5. I am considering timing for Bar Mitzvah training and the ceremony for William and Scott. I really like that the boys can train together. I like they can have their tutoring while I am at work rather than me first hauling them off in the evening. I can get Scott nearly caught up in reading before this next intense training comes along. While I am not sure he will be a fast reader, he should be reading. I like that with having a double ceremony, Scott ( a little before he's 13 years old) will actually be AHEAD in one area of his life. William is ready and the right age for training, I don't want to put it off too long. The boys black belt exam will come early in 2010. With so many goals reached at a similar time: black belt, bar mitzvah, reading, we may be free to move on to other things.

6. My IBCLC recert exam is next July. If I get all of the above done, I won't know what to do with myself afterwards.
7. I hope to have good quality family time. It's easy to forget to have fun and relax with so much going on. John rounds at the hospital each day this weekend, but glad for a holiday weekend.

Sunday, May 17, 2009

Welcome to this World: A Homebirth in Photos

Welcome to the world Lainey Nicole!!!
Born into her daddy's hands comfortably at home at 41 1/2 weeks.
8 lbs 13 oz
22 inches long
I love her beads around her neck from her blessing way ceremony.

Soon to be big sister.
I've always thought the toilet was a great place to labor.I'm not a doula, but I had to show daddy some techniques I've previously observed to be useful to help cope through contractions on the toilet. I don't know why a gentle touch on the knees helps with the pain, but it sure does.I showed him how to provide forehead support (Note in two photos above, she was seeking counterpressure on her forehead.) and then went back to staying behind my camera and out of the way.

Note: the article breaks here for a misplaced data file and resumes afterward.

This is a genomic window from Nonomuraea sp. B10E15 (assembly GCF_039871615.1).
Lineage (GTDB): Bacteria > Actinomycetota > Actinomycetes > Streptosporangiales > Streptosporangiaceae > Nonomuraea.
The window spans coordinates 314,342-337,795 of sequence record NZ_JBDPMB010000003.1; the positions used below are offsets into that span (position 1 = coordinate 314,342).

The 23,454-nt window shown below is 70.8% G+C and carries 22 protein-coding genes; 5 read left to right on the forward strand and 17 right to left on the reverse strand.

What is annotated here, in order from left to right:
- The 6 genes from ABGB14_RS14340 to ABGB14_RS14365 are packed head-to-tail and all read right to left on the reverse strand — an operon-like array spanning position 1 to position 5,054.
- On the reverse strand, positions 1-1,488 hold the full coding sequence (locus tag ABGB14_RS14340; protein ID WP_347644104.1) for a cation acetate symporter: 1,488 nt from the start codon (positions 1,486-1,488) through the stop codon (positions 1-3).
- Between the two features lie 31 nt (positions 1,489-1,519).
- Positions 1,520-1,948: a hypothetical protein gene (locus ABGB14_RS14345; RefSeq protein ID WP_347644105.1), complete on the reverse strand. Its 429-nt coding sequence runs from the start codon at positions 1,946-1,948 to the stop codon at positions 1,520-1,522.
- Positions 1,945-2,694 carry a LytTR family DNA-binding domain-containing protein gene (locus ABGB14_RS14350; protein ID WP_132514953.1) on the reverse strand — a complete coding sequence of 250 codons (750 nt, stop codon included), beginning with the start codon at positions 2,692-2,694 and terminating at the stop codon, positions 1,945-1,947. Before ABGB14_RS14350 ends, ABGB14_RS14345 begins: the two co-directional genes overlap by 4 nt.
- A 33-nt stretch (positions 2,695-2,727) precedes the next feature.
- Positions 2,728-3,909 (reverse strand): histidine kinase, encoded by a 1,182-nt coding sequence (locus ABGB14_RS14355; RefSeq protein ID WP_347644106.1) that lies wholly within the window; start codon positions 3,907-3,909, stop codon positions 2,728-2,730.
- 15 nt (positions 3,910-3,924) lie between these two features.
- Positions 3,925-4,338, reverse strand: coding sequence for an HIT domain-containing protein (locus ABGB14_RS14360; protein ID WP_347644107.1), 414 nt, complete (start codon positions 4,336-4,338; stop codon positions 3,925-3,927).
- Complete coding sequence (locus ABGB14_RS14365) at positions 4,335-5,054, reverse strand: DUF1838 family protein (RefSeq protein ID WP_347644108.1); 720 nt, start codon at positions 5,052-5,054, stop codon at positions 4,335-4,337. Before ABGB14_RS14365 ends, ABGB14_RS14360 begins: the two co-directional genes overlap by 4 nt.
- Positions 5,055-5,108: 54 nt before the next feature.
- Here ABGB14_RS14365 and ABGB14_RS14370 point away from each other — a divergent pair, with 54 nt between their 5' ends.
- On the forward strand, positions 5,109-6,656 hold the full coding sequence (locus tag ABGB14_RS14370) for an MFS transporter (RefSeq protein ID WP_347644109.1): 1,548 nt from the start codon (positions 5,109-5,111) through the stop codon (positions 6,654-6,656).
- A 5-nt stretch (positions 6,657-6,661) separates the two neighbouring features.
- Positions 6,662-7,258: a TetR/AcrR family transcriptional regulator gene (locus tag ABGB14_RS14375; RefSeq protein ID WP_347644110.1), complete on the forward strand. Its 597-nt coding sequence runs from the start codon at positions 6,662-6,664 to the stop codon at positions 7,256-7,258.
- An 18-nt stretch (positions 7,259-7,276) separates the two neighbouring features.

It' so important to know about laboring on the toilet, I wanted to get it from all angles. I even asked Dad to go get their Permission to Mother off the bookshelf (between contractions) so I could show him photos I used of labor in the bathroom and explained why I put them in the book. I really like how she used her birth ball.On the side there is a player for a hypnobirthing recording, she listened to
throughout much of her labor. What an amazing background for a birth!!

Early in her pregnancy, we went to see the movie Orgasmic Birth together.

In this photo her facial expressions remind me of the woman in that movie.
Dad is smiling right back at her.
Her midwife providing another pain coping technique: pouring warm water of the abdomen.Now on the birth stool and pushing.A nice, controlled, slow descent of the baby's head. No need to rush, therefore, no cutting necessary or sitches. Daddy took over from here with guidance from the midwife to catch his baby.Exhilarating birth!!
These photos of her facial expressions on seeing her newborn remind me of the woman in Business of Being Born who gave birth in the birth center.

Thank you, for letting me share this joyous experience and the first moments of Lainey's life with you!!

You have such a beautiful family, the paparazzi couldn't help themselves. :)

Thanks for visiting, you may link to this post, but please do not

repost or republish these photos without consent.


Again, a special thanks to the family for inviting me to share this occasion with them and allow me to share these photos with those who may benefit from them.

Saturday, May 16, 2009

Getting Dressed Up to Celebrate

Ready to go and have some fun.William with his friend, Andrew who became a Bar Mitzvah today.